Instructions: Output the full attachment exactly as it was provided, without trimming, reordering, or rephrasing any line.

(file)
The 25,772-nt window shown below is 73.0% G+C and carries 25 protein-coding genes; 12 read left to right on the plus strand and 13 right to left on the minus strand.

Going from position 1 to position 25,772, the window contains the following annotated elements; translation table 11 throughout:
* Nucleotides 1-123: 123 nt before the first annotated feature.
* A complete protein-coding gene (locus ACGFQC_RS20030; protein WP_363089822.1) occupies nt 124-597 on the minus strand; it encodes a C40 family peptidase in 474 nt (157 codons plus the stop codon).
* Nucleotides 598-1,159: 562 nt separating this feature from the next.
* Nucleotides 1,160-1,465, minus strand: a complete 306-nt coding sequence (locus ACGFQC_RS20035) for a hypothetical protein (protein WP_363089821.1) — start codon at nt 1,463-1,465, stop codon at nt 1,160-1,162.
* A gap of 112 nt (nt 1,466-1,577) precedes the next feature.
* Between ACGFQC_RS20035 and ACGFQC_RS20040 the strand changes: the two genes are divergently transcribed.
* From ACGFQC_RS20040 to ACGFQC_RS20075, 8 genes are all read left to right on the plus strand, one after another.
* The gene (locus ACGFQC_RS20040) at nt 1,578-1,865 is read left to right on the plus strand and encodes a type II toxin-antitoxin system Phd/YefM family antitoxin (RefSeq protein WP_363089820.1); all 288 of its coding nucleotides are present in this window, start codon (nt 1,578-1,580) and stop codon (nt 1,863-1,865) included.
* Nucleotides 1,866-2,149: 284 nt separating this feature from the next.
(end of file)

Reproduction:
The 25,772-nt window shown below is 73.0% G+C and carries 25 protein-coding genes; 12 read left to right on the plus strand and 13 right to left on the minus strand.

Going from position 1 to position 25,772, the window contains the following annotated elements; translation table 11 throughout:
* Nucleotides 1-123: 123 nt before the first annotated feature.
* A complete protein-coding gene (locus ACGFQC_RS20030; protein WP_363089822.1) occupies nt 124-597 on the minus strand; it encodes a C40 family peptidase in 474 nt (157 codons plus the stop codon).
* Nucleotides 598-1,159: 562 nt separating this feature from the next.
* Nucleotides 1,160-1,465, minus strand: a complete 306-nt coding sequence (locus ACGFQC_RS20035) for a hypothetical protein (protein WP_363089821.1) — start codon at nt 1,463-1,465, stop codon at nt 1,160-1,162.
* A gap of 112 nt (nt 1,466-1,577) precedes the next feature.
* Between ACGFQC_RS20035 and ACGFQC_RS20040 the strand changes: the two genes are divergently transcribed.
* From ACGFQC_RS20040 to ACGFQC_RS20075, 8 genes are all read left to right on the plus strand, one after another.
* The gene (locus ACGFQC_RS20040) at nt 1,578-1,865 is read left to right on the plus strand and encodes a type II toxin-antitoxin system Phd/YefM family antitoxin (RefSeq protein WP_363089820.1); all 288 of its coding nucleotides are present in this window, start codon (nt 1,578-1,580) and stop codon (nt 1,863-1,865) included.
* Nucleotides 1,866-2,149: 284 nt separating this feature from the next.